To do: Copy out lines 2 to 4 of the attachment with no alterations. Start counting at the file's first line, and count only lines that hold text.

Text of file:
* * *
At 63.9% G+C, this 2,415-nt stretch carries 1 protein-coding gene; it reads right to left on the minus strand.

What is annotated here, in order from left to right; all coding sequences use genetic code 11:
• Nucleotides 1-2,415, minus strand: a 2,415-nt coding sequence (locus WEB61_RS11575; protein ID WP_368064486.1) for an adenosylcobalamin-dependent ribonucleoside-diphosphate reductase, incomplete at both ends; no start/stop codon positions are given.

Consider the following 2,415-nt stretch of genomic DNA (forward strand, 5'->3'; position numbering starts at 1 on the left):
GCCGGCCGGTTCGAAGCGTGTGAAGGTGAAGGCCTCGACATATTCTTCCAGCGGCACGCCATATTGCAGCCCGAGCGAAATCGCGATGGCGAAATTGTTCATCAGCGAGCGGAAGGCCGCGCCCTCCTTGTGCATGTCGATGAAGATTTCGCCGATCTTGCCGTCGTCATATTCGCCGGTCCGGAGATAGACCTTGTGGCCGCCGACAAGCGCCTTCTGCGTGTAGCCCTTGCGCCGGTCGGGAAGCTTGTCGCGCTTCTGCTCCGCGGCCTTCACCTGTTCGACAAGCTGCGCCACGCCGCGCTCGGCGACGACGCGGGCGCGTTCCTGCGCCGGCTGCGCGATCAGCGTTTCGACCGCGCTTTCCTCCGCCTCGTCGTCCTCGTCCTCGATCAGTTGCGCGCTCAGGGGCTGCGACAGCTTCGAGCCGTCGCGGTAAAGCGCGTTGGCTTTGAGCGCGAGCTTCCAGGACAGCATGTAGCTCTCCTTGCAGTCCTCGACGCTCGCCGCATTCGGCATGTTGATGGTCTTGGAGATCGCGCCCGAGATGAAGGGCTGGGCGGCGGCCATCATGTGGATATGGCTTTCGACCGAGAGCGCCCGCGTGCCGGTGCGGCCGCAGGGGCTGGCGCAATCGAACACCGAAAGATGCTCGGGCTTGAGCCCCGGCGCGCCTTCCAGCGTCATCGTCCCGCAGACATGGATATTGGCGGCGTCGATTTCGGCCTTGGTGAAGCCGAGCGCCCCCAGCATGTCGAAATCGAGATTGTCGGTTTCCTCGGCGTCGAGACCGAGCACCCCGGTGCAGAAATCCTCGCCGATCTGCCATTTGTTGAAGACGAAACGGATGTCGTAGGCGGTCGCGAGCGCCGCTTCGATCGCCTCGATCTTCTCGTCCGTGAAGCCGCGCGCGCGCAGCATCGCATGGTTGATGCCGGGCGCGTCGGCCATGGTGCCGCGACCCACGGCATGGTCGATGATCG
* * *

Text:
What is annotated here, in order from left to right; all coding sequences use genetic code 11:
• Nucleotides 1-2,415, minus strand: a 2,415-nt coding sequence (locus WEB61_RS11575; protein ID WP_368064486.1) for an adenosylcobalamin-dependent ribonucleoside-diphosphate reductase, incomplete at both ends; no start/stop codon positions are given.

Consider the following 2,415-nt stretch of genomic DNA (forward strand, 5'->3'; position numbering starts at 1 on the left):